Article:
This patient probably has streptococcal or staphylococcal toxic shock syndrome and requires vancomycin and clindamycin. Vancomycin is indicated because of the prevalence of MRSA in the community. Clindamycin has been shown to improve survival in patients with toxic shock syndrome, presumably because of its effects on the production and release of toxin from bacteria and its antibacterial effects. Some experts would also add intravenous immune globulin because of its possible beneficial effects that presumably result from neutralization of the bacterial toxins elaborated by both staphylococci and streptococci. However, use of intravenous immune globulin remains controversial.
As long as Staphylococcus aureus is one of the possible pathogens, the other antibiotic regimens listed are not acceptable. Although nafcillin is an excellent drug for methicillin-sensitive staphylococci and hemolytic streptococci, it is not effective against MRSA. Aztreonam is effective only against aerobic gram-negative bacilli, which rarely cause toxic shock syndrome (and then only as a component of a mixed, synergistic infection). Although clindamycin alone may be useful in some patients, it may not be effective against all staphylococci and therefore should not be used until drug sensitivities are known. Piperacillin–tazobactam plus nafcillin is incorrect because neither drug is effective against MRSA. In addition, nafcillin is not needed with piperacillin–tazobactam because the latter agent is effective against streptococci and methicillin-sensitive staphylococci. Piperacillin–tazobactam plus clindamycin is incorrect because neither drug is effective against MRSA.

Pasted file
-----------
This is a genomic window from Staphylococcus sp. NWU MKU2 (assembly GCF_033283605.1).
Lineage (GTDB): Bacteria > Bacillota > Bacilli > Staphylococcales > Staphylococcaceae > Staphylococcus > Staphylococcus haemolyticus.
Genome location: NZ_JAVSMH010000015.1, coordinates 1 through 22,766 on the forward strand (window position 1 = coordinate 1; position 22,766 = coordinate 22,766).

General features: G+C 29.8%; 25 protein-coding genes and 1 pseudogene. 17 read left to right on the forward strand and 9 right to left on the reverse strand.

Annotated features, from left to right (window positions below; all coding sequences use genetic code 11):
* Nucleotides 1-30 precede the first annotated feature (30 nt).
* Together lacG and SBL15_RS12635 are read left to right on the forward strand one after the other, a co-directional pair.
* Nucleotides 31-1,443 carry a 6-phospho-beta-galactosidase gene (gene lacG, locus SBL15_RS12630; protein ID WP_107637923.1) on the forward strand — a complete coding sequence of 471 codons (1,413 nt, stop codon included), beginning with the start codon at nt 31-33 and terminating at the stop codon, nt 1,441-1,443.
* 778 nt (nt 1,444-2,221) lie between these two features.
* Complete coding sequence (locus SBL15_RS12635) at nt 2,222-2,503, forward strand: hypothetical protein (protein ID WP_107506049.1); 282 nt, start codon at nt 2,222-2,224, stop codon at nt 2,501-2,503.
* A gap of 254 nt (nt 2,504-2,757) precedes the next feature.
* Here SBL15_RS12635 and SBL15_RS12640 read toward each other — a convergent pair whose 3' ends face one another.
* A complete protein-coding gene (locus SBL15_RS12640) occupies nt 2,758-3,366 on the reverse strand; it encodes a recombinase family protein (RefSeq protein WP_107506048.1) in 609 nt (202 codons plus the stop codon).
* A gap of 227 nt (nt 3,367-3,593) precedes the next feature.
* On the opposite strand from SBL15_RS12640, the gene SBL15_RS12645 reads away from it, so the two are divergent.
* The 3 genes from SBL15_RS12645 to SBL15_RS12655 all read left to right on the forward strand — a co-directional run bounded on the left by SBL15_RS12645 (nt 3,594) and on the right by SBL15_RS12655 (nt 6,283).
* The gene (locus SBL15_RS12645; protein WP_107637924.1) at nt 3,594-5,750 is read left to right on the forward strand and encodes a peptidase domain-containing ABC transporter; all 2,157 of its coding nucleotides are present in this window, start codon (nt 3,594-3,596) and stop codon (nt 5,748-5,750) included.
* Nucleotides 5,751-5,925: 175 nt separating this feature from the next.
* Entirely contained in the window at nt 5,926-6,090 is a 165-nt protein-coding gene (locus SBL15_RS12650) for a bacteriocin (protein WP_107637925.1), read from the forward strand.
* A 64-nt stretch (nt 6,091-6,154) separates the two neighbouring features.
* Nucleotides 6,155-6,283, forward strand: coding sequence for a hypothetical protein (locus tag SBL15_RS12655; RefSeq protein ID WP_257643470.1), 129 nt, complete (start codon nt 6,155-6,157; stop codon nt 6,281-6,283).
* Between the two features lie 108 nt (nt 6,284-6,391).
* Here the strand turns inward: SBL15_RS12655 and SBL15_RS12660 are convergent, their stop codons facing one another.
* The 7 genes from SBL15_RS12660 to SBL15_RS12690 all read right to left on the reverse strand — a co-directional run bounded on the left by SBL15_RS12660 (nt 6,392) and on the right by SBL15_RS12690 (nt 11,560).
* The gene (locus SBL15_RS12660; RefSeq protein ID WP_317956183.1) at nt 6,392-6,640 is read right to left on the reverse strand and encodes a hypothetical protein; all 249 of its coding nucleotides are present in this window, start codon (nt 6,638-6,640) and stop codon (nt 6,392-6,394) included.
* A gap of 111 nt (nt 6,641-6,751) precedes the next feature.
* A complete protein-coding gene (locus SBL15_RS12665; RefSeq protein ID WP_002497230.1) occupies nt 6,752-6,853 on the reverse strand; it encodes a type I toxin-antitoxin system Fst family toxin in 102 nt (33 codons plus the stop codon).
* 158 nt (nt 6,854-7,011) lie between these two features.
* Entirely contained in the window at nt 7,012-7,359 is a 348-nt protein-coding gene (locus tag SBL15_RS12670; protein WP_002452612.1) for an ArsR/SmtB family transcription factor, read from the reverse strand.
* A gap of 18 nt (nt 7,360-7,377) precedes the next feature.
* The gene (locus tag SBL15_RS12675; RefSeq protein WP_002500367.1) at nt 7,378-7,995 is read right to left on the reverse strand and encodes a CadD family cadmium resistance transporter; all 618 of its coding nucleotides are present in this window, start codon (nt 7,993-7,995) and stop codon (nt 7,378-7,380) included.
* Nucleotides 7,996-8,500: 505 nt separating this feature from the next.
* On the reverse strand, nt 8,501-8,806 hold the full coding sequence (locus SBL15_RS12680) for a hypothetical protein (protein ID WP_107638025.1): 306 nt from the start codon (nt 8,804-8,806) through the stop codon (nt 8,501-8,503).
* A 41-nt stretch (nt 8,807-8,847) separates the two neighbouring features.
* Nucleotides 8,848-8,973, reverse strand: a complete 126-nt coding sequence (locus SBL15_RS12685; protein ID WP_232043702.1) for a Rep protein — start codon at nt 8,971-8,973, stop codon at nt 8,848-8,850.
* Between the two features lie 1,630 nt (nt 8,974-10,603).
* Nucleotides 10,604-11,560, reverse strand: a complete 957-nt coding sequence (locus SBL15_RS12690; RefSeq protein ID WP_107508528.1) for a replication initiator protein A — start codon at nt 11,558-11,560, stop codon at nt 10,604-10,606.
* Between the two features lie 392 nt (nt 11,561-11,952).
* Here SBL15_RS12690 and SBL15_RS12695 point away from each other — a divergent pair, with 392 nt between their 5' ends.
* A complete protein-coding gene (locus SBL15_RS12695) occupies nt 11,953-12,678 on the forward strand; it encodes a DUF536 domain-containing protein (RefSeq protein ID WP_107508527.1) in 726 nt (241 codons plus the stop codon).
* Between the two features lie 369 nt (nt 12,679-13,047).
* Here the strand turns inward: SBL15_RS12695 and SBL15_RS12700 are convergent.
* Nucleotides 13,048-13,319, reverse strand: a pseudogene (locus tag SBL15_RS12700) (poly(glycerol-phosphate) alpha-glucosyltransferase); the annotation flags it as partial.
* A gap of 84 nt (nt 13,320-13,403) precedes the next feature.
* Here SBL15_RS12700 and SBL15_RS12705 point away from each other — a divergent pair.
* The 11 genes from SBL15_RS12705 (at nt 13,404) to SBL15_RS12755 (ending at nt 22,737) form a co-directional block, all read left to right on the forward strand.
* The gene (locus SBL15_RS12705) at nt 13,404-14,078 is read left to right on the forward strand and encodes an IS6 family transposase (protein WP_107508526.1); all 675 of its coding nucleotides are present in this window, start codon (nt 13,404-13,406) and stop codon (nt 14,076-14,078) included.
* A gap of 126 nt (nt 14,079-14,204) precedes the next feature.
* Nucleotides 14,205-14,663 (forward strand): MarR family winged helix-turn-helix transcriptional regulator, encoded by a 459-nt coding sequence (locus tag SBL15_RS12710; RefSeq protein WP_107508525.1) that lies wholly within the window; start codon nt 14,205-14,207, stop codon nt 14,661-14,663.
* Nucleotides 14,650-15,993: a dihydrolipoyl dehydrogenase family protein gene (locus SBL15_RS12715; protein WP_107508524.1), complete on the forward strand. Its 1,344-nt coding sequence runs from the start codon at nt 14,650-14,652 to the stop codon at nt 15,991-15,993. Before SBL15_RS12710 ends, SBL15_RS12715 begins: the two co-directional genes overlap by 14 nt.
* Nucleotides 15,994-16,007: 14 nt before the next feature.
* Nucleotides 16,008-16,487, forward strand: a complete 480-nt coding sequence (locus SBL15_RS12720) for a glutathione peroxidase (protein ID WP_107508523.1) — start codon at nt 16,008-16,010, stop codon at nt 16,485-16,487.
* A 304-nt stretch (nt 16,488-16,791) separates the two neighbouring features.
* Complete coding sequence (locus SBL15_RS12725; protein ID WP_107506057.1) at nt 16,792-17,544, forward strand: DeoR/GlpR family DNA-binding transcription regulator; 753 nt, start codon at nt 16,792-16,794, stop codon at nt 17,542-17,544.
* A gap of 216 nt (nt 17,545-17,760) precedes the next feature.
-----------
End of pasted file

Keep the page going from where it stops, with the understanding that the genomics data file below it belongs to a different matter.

- Vancomycin plus clindamycin is the most appropriate empiric antibiotic regimen for a patient with suspected streptococcal or staphylococcal toxic shock syndrome.
Correct answer: B. Vancomycin plus piperacillin–tazobactam plus clindamycin